For this problem, the limits of $$f\left(x\right)$$ and $$h\left(x\right)$$ as $$x$$ approaches 3 can be determined by plugging in $$x=3$$.

$$f\left(x\right)=\left(-2x^2+12x-18\right)$$
$$=-2\left(3\right)^2+12\left(3\right)-18$$
$$=-2\left(9\right)+12\left(3\right)-18$$
$$=-18+36–18$$
$$=0$$

$$h(x)=\left(\frac{1}{3}x^2-2x+3\right)$$
$$=\frac{1}{3}\left(3\right)^2-2\left(3\right)+3$$
$$=\frac{1}{3}\left(9\right)-2\left(3\right)+3$$
$$=3-6+3$$
$$=0$$

So $$f(x)=h(x)=0$$. Since both limits have the same value, zero, the squeeze theorem dictates that the limit of $$g\left(x\right)$$ as $$x$$ approaches 3 must also be zero.

$$g(x)=0$$

Question #3:

Let $$a\left(x\right)=\frac{1}{4}x^2+x+3$$ and $$c\left(x\right)=x^2+4x+6$$. Apply the squeeze theorem to determine the value of $$\lim_{x \to -2}b(x)$$ given that $$a\left(x\right)\le b\left(x\right)\le c\left(x\right)$$.

0

1

2

3

It is stated that $$b\left(x\right)$$ lies between $$a\left(x\right)$$ and $$c\left(x\right)$$, so all that is needed to apply the squeeze theorem is determining whether $$a$$ and $$c$$ have the same limit as $$x$$ approaches –2. Both of those limits can be found by plugging in $$x=-2$$.

$$a(x)=\frac{1}{4}\left(-2\right)^2+\left(-2\right)+3$$
$$=\frac{1}{4}\left(4\right)-2+3$$
$$=1-2+3$$
$$=2$$
$$c(x)=\left(-2\right)^2+4\left(-2\right)+6$$
$$=4-8+6$$
$$=2$$

Both $$a$$ and $$c$$ have a limit of 2 as $$x$$ approaches –2. Because the function $$b\left(x\right)$$ lies between $$a\left(x\right)$$ and $$c\left(x\right)$$, the squeeze theorem dictates that $$\lim_{x \to -2}b(x)$$ is also 2.

Question #4:

Carlos is modeling daily average gas prices for the month and determines that the price of gas in dollars for day $$x$$ can be represented by some function $$g\left(x\right)$$ which lies between the curves $$f\left(x\right)=\sqrt{x+1}$$ and $$h\left(x\right)=\frac{1}{6}x+\frac{5}{3}$$. Can the squeeze theorem be applied to determine the limit of $$g\left(x\right)$$ as $$x$$ approaches 8? If so, what is the value of the limit?

No

Yes; $$g(x)=\frac{3}{2}$$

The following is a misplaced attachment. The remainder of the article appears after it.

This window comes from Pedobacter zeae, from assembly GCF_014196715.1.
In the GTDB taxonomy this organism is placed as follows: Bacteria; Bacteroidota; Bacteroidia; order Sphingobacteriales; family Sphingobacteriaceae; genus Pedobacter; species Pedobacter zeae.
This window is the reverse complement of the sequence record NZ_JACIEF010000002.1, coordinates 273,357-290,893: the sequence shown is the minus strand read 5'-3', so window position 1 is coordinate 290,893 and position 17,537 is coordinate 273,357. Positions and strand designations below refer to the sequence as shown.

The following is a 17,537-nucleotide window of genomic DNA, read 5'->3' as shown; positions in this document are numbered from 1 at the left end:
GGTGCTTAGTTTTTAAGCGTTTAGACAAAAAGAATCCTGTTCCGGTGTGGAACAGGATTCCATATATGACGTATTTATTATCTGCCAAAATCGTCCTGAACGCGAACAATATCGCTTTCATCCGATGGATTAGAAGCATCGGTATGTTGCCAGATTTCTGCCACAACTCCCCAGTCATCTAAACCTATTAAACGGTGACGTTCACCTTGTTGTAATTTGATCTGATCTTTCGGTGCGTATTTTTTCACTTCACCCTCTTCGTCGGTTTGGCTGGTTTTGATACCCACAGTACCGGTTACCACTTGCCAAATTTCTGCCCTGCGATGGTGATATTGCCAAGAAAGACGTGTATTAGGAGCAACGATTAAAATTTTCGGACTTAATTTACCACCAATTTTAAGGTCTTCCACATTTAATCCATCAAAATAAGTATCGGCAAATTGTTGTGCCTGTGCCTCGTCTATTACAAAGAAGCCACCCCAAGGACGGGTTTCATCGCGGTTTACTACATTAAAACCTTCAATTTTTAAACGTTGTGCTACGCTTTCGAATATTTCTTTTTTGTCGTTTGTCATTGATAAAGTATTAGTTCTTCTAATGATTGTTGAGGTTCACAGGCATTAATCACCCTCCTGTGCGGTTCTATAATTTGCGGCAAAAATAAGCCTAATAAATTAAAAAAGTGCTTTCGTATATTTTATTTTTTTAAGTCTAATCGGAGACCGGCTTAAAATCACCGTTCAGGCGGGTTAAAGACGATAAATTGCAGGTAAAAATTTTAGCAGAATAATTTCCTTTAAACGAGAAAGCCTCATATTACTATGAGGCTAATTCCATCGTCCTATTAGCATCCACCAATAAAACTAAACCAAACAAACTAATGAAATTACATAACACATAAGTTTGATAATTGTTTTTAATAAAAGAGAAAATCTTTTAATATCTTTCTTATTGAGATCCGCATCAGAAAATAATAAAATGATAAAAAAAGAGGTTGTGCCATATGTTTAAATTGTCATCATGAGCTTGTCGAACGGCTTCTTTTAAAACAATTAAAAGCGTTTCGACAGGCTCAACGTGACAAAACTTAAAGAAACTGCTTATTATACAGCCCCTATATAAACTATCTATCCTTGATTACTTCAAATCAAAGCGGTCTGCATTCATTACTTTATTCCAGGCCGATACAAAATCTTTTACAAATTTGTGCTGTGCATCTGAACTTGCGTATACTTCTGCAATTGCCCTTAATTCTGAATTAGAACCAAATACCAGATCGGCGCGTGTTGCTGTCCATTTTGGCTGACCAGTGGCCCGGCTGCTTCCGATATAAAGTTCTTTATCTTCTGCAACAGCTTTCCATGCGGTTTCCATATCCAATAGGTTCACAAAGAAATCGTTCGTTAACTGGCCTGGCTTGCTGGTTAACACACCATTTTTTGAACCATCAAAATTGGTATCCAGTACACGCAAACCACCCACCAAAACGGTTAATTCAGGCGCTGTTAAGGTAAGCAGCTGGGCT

Yes; $$g(x)=3$$

Yes; $$g(x)=\frac{11}{3}$$

The problem states that $$g\left(x\right)$$ is a function lying between $$f\left(x\right)$$ and $$h\left(x\right)$$. So, the first condition of the squeeze theorem is met. The only thing necessary to check is if $$f$$ and $$h$$ come to the same limit as $$x$$ approaches 8. This can be checked by substituting $$x=8$$ into each function.

$$f(x)=\sqrt{8+1}=\sqrt9=\pm 3$$

Since we are talking about gas prices, only use the positive value for this limit.

$$h(x)=\frac{1}{6}\left(8\right)+\frac{5}{3}=\frac{8}{6}+\frac{5}{3}=\frac{4}{3}+\frac{5}{3}=\frac{9}{3}=3$$

It is now clear that $$f$$ and $$h$$ do come to the same limit as $$x$$ approaches 8. Therefore, the squeeze theorem can be applied to find the value of $$g(x)$$. That limit is the same as $$f(x)$$ and $$h(x)$$, which is 3.

Question #5:

Eloise is working to determine the effectiveness of her company’s new marketing strategies by plotting revenue by day, where $$x$$ represents the days since the new strategies were implemented. She determines that the revenue function $$r\left(x\right)$$ is bounded below by the function $$p\left(x\right)=30x+5{,}000$$, and bounded above by the function $$q\left(x\right)=\frac{3}{4}x^2+5{,}300$$. What is the value of $$\lim_{x \to 20}r(x)$$?

$$\lim_{x \to 20}r(x)=5{,}600$$
$$\lim_{x \to 20}r(x)=5{,}900$$
$$\lim_{x \to 20}r(x)=6{,}300$$
$$\lim_{x \to 20}r(x)=6{,}550$$

To use the squeeze theorem, $$r\left(x\right)$$ must lie between $$p\left(x\right)$$ and $$q\left(x\right)$$, and $$p$$ and $$q$$ must have the same limit as $$x$$ approaches 20. In this problem, it is given that $$r$$ is between $$p$$ and $$q$$ when the problem states that $$r$$ is bounded below by $$p$$ and bounded above by $$q$$. This means the only remaining condition is checking if $$p$$ and $$q$$ have the same limit as $$x$$ approaches 20. This can be done by substituting $$x=20$$ into both functions.

$$p(x)=30\left(20\right)+5{,}000=600+5{,}000=5{,}600$$
$$q(x)=\frac{3}{4}\left(20\right)^2+5{,}300=\frac{3}{4}\left(400\right)+5{,}300=300+5{,}300=5{,}600$$

Because $$p$$ and $$q$$ have the same limit as $$x$$ approaches 20, and because $$r$$ lies between them, the squeeze theorem dictates that $$\lim_{x \to 20}r(x)=5{,}600$$.